The only time I ever broke a bone happened because I took a pair of jeans out of a laundry basket. OK there was a small flight of stairs involved, but the point is: I was not ski-jumping or hang-gliding.
My first summer job was as an apprentice in the props department of a local theatre. I came home after day one and announced at the dinner table with pride that I had spent the day learning how to operate a band saw. I thought my handyman father would receive this news with delight, but instead he went pale and muttered something about having paid for twelve years of piano lessons. Despite my father’s anxiety, I made it through a summer of power tools and hot glue with all my digits intact. The only crew member who was injured needed stitches after slicing her hand on a kitchen knife– cutting up a watermelon at break time.
I’m super careful when it comes to knives. (Note: If you are one of my children feel free to skip the remainder of this paragraph as I am about to reiterate that cautionary tale you are sick of hearing. You know the one.) When I was in junior high at summer Band Camp, there was a girl there playing percussion with one hand. Her other hand was wrapped from wrist to fingertip in a massive ball of bandages. The story was that she had been washing dishes and didn’t see a sharp knife lurking beneath the soap suds. She reached in, grabbed hold of the business end of the knife, and sliced the tendon at the base of her thumb. There was some question as to whether she would ever regain full use of that thumb. And the kicker? She was—or had been—a very talented pianist.
Household accidents are the cause of many serious injuries. Household hazards abound—there are things to fall off, things that slice and poke, caustic and toxic chemicals, many ways to burn and bruise and maim oneself. When you get right down to it, home is a dangerous place. But, since I am obsessive about not dropping knives into the dishwater, if I was going to do damage to the tendons in my hand it would have to be with some other weapon.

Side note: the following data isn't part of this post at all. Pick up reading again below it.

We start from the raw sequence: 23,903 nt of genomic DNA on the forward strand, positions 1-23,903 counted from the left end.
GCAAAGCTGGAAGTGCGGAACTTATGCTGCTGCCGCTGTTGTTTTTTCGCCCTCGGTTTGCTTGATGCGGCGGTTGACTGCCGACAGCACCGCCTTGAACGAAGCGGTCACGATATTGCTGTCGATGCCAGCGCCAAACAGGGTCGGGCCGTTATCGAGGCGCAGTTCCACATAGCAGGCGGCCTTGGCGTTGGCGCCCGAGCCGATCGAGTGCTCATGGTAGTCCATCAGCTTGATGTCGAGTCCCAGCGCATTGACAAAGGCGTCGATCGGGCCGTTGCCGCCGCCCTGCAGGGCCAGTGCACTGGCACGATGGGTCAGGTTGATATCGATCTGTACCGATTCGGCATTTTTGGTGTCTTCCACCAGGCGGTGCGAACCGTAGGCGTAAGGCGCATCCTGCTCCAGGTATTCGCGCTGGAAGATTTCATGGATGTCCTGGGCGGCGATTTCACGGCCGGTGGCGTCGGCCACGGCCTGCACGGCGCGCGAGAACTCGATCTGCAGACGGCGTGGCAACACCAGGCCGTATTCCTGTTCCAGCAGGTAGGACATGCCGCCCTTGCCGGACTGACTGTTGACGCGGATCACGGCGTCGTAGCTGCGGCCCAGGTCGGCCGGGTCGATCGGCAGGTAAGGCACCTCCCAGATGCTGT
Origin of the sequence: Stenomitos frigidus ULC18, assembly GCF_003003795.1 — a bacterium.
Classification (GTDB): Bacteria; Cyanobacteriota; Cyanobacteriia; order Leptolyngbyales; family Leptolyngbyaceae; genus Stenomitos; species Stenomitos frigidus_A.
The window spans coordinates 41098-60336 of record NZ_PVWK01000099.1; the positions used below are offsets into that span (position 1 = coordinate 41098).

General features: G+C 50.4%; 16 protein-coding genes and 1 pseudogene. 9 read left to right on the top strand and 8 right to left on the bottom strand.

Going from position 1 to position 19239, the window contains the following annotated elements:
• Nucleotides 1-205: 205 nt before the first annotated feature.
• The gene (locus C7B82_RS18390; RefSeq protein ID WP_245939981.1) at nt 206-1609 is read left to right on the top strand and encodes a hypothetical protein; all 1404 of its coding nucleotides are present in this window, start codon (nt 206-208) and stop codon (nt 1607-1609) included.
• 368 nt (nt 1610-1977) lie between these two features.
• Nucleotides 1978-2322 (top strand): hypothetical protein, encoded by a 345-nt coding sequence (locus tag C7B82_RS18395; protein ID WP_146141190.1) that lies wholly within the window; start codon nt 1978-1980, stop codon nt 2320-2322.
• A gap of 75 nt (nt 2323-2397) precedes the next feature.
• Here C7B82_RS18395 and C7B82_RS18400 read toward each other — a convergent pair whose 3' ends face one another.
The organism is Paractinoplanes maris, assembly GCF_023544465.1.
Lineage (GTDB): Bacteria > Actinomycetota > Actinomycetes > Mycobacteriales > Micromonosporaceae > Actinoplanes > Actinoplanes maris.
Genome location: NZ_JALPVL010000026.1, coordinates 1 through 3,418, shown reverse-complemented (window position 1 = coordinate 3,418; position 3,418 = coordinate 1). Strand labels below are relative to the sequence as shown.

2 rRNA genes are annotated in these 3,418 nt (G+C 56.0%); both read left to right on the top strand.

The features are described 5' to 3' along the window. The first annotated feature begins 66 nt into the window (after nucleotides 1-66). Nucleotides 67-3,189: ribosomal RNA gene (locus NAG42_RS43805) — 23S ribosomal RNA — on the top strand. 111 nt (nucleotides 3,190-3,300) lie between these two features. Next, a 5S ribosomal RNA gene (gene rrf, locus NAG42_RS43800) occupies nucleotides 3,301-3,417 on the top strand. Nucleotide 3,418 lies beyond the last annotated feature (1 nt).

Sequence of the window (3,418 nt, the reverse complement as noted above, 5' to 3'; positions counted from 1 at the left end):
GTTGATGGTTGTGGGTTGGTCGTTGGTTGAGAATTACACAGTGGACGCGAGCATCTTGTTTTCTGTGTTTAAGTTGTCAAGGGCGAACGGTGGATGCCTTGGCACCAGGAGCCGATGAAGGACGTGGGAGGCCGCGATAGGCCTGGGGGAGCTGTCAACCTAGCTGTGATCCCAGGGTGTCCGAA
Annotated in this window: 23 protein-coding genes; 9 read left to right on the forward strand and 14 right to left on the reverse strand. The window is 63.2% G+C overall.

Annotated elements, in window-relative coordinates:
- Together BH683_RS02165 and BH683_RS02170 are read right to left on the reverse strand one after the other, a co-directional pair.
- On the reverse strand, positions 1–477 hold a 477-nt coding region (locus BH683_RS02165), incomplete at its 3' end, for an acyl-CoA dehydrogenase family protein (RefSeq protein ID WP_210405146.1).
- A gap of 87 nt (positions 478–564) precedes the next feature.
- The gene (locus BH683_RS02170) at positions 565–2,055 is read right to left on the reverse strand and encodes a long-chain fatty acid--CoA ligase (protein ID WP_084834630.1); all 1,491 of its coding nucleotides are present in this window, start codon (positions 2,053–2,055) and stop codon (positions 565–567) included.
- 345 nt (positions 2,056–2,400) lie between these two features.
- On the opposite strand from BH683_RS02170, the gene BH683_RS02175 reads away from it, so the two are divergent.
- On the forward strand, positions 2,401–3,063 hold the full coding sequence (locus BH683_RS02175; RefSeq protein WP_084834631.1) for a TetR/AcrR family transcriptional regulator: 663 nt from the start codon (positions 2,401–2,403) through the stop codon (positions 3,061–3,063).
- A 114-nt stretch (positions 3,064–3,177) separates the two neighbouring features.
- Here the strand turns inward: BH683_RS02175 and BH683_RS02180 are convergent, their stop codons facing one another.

Like, say, a damp (with water, at room temperature, and with no harsh chemicals), soft (with no sharp edges) microfiber cleaning cloth, used while sitting on the floor (i.e. nowhere to fall) scrubbing at a spot on the carpet (again, no sharp edges). Scary stuff.
I’m not even certain how it happened, but there I was scrubbing away when suddenly the knuckle at the end of my index finger bent very far in a direction it was not to bend, there was an audible snapping sound, and it was no longer possible to maintain the finger in a straight position.
“Yup, you’re right”, said the doctor after the 5-hour wait at the urgent care clinic. “You tore the tendon. Good call!” (Note To Self: I am apparently a better diagnostician than I am a housekeeper.) “But I’m going to refer you to a plastic surgeon.” (Surgeon!?) “They’re the hand experts.”
Fortunately the surgeon seemed pretty laid back about the whole thing. “It doesn’t appear that you’ve torn it completely. It should be fine after six weeks in a splint. But it has to be six whole weeks. If you take the splint off and bend it once, you start counting the six weeks from the beginning again.”
So far the hardest thing is turning the car key in the ignition. Go ahead—try doing it without bending your index finger!
My teenager is still in denial about the fact that she’s going to be washing dishes for the next six weeks. (Actually, sweetheart, perhaps you should go back and read the third paragraph after all.)
And it has just occurred to me that perhaps I’ve been careful about the wrong things all these years. Perhaps I should worry less about cuts and falls, since it seems that the real danger lies in much more mundane pursuits. It’s a shame really. All these years that have gone by when I could have been learning to juggle knives on stilts.